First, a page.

If your family is like many Australian families, when you get together for Christmas this year, you might find that the conversation turns to property. As a nation, we have a love affair with residential property, and booming capital city prices of late have done little to change this. We might feel good when the value of the family home goes up, but does this mean we should be relying on residential properties to fund our retirement?
There is no doubt that many people have done well by investing in the Sydney and Melbourne markets. However, capital growth does not pay the bills in retirement. It is income and cash flow that become important, when work income stops.
What does the data say?
Data provided by the Core Logic RP Data Home Value index shows that the average gross yield for capital city properties is just 3.25%. In Sydney, it is lower than the national average at 3.08%, and in Melbourne it is a paltry 2.9%.
This means that $1 million spent on a rental property in Melbourne would be expected to generate $29,000 a year. From this, investors would need to pay costs such as rates, insurances, agent’s fee, body corporate, maintenance and land taxes (depending on the state). This could easily account for $10,000 or more a year, meaning that the net yield is below 2%.
On this basis, a retiree looking to fund a comfortable lifestyle (considered to cost about $60,000 pa) would need to have over $3 million invested in property. By comparison, a $3 million investment in a diversified Australian share portfolio is expected to produce $152,700 of gross income (before any fees and charges).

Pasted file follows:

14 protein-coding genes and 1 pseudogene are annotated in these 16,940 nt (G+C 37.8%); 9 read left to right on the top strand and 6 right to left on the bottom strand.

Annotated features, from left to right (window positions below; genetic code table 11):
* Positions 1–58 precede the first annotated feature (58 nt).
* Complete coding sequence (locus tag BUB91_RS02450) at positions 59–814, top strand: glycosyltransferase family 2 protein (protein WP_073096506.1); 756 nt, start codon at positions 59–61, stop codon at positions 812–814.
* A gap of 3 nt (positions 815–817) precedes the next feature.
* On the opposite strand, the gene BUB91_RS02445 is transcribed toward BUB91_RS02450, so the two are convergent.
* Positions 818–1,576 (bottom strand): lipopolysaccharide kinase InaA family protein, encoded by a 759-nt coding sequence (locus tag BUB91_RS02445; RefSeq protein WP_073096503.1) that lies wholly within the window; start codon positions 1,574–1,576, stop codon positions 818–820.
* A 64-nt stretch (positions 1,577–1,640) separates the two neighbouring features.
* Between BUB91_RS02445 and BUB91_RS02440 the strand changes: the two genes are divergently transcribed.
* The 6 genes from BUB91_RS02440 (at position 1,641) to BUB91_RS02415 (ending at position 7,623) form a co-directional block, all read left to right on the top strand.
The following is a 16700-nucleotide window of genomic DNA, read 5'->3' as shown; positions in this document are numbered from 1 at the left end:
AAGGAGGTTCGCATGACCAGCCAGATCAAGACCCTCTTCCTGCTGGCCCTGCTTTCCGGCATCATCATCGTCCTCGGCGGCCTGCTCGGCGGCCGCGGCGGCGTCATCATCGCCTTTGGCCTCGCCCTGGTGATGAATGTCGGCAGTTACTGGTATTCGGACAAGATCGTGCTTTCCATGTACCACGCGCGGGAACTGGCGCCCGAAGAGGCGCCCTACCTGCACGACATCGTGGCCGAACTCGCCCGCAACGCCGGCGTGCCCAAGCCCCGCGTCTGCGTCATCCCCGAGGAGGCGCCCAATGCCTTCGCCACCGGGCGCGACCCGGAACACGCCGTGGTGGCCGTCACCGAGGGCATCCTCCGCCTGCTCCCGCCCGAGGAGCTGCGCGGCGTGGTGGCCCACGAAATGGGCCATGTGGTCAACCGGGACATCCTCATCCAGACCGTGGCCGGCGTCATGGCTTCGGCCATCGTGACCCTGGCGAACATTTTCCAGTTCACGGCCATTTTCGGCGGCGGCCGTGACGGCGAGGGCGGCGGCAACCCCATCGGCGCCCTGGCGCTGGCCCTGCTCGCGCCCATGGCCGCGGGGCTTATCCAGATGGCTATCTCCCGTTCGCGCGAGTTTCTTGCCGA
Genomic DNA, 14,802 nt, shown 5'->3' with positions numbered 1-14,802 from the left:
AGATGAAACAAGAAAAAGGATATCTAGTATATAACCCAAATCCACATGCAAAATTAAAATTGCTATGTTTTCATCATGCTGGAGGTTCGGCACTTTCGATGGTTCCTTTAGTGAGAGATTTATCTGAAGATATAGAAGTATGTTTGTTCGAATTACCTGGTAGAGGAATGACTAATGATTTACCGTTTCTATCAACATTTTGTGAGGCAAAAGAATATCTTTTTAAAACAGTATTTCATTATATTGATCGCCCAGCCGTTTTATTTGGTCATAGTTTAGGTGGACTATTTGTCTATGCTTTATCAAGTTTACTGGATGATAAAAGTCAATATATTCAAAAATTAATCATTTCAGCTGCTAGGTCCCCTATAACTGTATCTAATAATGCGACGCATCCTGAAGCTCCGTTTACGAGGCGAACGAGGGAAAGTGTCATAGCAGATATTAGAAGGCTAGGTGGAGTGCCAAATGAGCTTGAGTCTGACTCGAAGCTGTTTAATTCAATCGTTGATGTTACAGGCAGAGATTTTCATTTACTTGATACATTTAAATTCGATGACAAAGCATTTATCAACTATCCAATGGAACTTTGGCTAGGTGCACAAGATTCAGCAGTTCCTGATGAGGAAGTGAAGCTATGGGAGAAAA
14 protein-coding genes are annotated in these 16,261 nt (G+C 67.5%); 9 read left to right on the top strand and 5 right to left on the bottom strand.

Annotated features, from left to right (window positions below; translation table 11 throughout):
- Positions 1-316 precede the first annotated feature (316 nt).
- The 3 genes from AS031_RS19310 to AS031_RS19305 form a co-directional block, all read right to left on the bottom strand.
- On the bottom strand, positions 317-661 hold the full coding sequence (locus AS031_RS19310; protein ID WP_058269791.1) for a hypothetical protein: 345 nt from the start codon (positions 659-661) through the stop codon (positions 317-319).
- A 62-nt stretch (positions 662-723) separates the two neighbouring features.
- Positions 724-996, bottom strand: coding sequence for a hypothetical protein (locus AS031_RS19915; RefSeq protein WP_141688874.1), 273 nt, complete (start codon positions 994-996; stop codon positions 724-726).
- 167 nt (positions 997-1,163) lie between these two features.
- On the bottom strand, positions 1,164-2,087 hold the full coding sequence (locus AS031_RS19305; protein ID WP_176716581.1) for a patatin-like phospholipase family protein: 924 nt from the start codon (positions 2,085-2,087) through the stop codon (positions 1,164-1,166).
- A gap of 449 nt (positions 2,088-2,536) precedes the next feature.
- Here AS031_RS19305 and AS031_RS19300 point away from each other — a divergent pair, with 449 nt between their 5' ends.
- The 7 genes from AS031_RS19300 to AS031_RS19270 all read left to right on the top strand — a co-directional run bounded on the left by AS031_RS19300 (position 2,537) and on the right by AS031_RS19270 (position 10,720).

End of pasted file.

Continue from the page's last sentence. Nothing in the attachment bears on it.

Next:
Income is only part of the equation though. Surely recent capital growth in property would compensate for the low income? Residential property has performed well, although the exceptional rates of growth have been confined to small pockets of the country. Nationally, the average growth rate for the 12 months to 31 October was 6.6%.
While this is a very solid return, by comparison, the top 50 companies on the Australian Stock Exchange grew in value by 10.1%.
Is your money accessible?
While growth is good, retirees often need access to money in excess of their regular income needs. If all your money is tied up in a property, the entire property needs to be sold, as it’s not possible to sell off a bedroom. The sale of a property can also take some time and comes with significant costs. If a gain is made on the sale, there would also be capital gains tax to consider.
It pays to diversify
For many investors, a sensible investment in property can form part of a well-diversified strategy for creating wealth. But to focus only on this investment to the exclusion of all else is foolhardy. Investors need to ensure that they assess each investment on its true merits, rather than making emotional decisions.
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